Ohio Has Another Subsidy-Seeking Utility on its Hands

power lines unsplashAnother year, and another Ohio utility is sidling up to the trough for a bailout.

Dayton Power & Light (DP&L) is asking for $1 billion over seven years, and the Public Utilities Commission of Ohio (PUCO) will soon hold a hearing on the application. And like its fellow Ohio subsidy-seeker, FirstEnergy, DP&L is veiling its billion-dollar request with talk of making the grid smarter and more modern.

No doubt grid modernization is a worthy investment. The only problem is, DP&L will not commit to spending any of the requested funding on grid modernization, but only offers that it may do so. Since DP&L won’t commit to modernizing the grid, it’s more likely the utility wants to spend the funds for other purposes, such as shoring up its balance sheet, paying off old debt, and operating its old power plants.

Although Environmental Defense Fund (EDF) supports grid modernization, we do not support DP&L’s proposal because the utility could divert the funding for these other purposes, which would be harmful for customers and the environment.

Ohio bailout background

As noted, DP&L is not alone in its efforts to obtain subsidies from Ohio regulators.

Last year, the PUCO approved bailouts totaling $6 billion for FirstEnergy and AEP’s old, uneconomic power plants. EDF and other parties have consistently opposed these bailouts because they force customers to pay higher prices, and interfere with market forces that allow new wind and solar plants to compete and provide power.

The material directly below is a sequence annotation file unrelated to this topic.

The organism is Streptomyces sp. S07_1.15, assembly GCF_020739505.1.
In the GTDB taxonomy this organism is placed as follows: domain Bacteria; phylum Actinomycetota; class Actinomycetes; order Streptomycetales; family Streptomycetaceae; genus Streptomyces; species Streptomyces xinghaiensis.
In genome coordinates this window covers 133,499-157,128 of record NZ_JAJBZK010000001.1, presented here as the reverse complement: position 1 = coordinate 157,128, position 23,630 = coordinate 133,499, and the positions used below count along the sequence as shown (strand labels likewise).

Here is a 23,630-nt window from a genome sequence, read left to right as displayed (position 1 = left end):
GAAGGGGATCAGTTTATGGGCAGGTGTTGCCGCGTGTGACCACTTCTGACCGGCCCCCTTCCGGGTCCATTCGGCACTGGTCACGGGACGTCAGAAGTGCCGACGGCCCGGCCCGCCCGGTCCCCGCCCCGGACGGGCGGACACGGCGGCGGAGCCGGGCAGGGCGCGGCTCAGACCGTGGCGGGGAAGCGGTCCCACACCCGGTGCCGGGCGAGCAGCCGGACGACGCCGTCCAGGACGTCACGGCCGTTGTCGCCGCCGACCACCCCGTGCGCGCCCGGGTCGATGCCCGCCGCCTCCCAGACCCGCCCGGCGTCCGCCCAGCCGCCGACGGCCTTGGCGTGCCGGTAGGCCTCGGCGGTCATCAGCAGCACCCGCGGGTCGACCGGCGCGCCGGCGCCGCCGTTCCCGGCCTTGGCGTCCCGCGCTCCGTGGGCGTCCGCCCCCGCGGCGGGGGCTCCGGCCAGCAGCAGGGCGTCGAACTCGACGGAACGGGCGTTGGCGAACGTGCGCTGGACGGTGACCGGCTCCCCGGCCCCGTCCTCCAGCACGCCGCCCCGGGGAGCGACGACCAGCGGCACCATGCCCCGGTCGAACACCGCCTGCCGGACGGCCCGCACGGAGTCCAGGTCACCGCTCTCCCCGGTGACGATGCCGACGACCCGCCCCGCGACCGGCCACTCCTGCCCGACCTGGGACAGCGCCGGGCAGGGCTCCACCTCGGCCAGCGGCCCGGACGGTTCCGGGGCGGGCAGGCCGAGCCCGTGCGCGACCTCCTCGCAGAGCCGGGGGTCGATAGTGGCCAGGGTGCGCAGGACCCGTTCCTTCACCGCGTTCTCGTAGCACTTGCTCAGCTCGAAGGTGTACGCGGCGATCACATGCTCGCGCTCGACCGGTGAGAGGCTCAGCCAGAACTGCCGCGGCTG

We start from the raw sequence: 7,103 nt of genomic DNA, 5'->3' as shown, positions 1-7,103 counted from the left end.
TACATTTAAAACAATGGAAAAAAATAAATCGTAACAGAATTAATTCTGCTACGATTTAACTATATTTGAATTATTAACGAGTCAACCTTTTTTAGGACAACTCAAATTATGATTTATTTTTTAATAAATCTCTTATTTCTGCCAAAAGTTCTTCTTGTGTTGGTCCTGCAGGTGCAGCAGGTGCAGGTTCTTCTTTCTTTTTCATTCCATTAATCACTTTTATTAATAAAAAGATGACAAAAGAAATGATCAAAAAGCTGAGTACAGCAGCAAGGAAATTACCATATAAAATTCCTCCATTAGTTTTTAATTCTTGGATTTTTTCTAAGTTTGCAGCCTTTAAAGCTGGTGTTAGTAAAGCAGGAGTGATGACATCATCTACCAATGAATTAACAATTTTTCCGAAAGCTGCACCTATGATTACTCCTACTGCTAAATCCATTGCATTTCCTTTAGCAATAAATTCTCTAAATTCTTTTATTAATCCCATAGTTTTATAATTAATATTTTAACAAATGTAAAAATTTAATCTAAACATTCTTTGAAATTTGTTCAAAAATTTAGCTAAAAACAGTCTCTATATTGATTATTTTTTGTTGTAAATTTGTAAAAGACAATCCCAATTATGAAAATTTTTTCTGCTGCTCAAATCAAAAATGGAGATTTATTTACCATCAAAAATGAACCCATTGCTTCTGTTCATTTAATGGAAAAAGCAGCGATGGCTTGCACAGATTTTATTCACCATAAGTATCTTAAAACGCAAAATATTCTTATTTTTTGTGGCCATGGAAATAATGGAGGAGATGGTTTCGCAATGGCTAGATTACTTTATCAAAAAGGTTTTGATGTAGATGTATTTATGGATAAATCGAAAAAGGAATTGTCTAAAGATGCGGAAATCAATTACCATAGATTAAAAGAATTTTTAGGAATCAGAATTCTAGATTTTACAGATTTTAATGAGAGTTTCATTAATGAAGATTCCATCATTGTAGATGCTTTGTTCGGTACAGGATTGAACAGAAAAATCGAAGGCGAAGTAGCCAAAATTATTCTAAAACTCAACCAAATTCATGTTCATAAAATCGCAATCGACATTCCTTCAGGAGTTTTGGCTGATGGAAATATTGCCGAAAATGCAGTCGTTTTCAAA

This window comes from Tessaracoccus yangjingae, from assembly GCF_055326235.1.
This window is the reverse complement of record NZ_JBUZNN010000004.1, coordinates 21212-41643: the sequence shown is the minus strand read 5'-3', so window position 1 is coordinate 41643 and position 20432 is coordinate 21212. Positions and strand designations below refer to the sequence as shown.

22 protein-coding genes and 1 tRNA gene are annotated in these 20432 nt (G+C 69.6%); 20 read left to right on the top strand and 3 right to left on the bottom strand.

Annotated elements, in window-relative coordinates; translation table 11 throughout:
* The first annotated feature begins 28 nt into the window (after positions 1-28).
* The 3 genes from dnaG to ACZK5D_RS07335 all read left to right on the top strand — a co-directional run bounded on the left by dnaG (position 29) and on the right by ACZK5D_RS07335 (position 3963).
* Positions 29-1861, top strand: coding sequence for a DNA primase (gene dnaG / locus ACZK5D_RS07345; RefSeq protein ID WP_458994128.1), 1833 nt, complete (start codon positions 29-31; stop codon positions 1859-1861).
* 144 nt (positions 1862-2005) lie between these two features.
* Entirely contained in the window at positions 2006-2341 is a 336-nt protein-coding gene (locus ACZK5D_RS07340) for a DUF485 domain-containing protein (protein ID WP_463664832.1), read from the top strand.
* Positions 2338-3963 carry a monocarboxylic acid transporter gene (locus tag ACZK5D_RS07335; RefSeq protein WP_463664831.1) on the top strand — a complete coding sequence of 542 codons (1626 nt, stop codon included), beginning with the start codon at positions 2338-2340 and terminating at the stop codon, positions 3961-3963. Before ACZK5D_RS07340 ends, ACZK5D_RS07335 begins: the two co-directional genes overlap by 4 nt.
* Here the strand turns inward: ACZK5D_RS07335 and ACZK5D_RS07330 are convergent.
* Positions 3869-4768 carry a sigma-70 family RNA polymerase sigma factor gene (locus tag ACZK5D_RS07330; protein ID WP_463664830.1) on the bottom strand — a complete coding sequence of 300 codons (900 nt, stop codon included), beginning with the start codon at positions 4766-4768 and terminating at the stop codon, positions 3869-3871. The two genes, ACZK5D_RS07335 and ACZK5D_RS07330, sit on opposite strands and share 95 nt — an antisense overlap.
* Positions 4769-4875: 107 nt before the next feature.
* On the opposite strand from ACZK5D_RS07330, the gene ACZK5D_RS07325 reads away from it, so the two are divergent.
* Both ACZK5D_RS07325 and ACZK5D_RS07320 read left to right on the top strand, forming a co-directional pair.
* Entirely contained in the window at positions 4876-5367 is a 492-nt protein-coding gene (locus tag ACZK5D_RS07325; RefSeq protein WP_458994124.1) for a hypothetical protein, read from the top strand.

Fortunately, the Federal Energy Regulatory Commission (FERC) recognized the affront to competitive markets and overturned FirstEnergy and AEP’s bailout plans. The PUCO later approved much smaller bailouts for both companies.

A third player

DP&L’s original 10-year bailout plan would have forced all customers to pay for the utility’s old, high-cost coal plants. That’s because utilities still have a monopoly on service territories, so DP&L will deliver your electricity if you live in their territory – even if you buy your electricity from another provider.

Yet FERC’s ruling deemed that type of request unlawful. So, DP&L revised its proposal to seek $1 billion over seven years for grid modernization.

Ohio is serving as ground zero for electricity market debates.

The request is closer to a no-strings-attached subsidy. DP&L could easily spend the money on paying off old debt, for example, without the need to show any connection to grid-modernization efforts.

As evidenced by the ongoing bailout battles, Ohio is serving as ground zero for electricity market debates. The state’s renewable and energy efficiency standards recently came back into effect, a positive sign for a future in which clean energy powers Ohio’s economy reliably and affordably. Yet coal-heavy utilities will continue to fight progress, and EDF will continue to work to ensure harmful subsidies, like the ones DP&L is requesting, do not get in the way of building a cleaner, healthier energy system.

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